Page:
The Circuit: CES 2012, FCC profanity, broadband

LEADING THE DAY: The Consumer Electronics Show officially starts Tuesday, but it will kick off this evening in Las Vegas with a keynote speech from Microsoft chief executive Steve Ballmer. A Microsoft executive has given the speech at the trade show for the past 14 years, but the company recently announced that this would be its last turn at the show.

Although the show garners attention for the gadgets it showcases, it’s also a forum for tech policy discussion. As usual, members of the Federal Communications Commission will speak on a panel (moderated by The Washington Post’s Cecilia Kang) about regulatory issues, and Reps. Marsha Blackburn (R-Tenn.), Lee Terry (R-Neb.), Cliff Stearns (R-Fla.), Darrell Issa (R-Calif.) and John Shimkus (R-Ill.) will participate in a congressional panel on tech policy.

FCC decency: The Supreme Court will review an Federal Communications Commission profanity policy Tuesday and decide what should be the FCC’s proper role in regulating profanity and vulgarity on the nation’s airwaves. The cases before the court deal with the FCC’s right to fine the Fox network for one-time utterances of profane words as well as ABC’s case challenging an FCC fine following an episode of “NYPD Blue” that showed an actress’s bare buttocks for seven seconds.

FCC chairman speaks on broadband: FCC Chairman Julius Genachowski will speak Monday about the ways to meet the country’s demands for high-speed broadband connections and the commission’s “ongoing efforts to advance efficient, fiscally responsible, and modernized programs” to meet those demands. The chairman will speak at Third Way, a moderate policy think tank.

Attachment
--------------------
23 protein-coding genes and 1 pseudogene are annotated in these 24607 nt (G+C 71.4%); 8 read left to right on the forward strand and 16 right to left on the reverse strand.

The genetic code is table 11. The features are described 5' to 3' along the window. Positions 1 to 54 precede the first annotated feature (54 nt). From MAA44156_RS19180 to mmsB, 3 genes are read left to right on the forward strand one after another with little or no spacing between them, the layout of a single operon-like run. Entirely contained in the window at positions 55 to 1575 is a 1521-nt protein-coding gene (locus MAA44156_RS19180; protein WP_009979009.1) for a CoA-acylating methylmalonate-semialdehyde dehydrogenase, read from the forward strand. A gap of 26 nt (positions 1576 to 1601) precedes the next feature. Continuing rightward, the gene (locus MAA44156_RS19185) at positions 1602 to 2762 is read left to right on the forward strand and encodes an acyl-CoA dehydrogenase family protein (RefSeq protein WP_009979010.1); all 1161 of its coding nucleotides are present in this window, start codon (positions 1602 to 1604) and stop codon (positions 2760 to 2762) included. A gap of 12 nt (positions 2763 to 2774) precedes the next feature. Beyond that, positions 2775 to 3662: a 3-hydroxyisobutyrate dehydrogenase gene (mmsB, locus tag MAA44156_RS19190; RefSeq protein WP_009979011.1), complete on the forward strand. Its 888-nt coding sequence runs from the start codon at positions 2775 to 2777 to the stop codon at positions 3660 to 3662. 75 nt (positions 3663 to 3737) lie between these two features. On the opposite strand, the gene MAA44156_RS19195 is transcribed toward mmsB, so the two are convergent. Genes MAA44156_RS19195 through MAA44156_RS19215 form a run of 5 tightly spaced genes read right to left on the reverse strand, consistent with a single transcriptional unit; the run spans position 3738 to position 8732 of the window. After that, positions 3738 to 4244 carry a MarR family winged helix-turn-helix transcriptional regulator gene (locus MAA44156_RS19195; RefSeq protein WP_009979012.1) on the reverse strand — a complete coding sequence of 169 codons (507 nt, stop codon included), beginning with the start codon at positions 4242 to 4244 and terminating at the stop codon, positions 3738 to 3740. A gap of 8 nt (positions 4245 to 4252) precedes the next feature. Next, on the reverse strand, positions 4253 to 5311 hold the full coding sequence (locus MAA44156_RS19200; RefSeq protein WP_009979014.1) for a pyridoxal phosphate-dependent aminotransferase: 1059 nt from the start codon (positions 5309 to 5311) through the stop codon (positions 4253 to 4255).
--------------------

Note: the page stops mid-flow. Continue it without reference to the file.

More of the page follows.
NinjaVideo founder sentenced: Amid growing debate about online piracy, a U.S. District Court judge sentenced Hana Amal Beshara, the 30-year-old founder of the site NinjaVideo.net to 22 months in prison on charges of criminal copyright conspiracy. In a Friday release, the Justice Department said that Beshara must also complete 500 hours of community service and repay over $200,000 that she made from posting pirated videos on the Web site.

Groups launch data tracking site: Nonprofit organizations including Public Knowledge and the Mozilla Foundation launched a Web site Friday that is designed to help mobile consumers be more mindful of the limits on their data plans. The site, called “What’s My Cap” calculates mow many hours of streaming video, music or television users can watch before incurring overage fees or having their data speeds slowed down. With the exception of Sprint Nextel, all major mobile carriers limit data use in some way once customers exceed a monthly limit.

Hayley Tsukayama covers consumer technology for The Washington Post.

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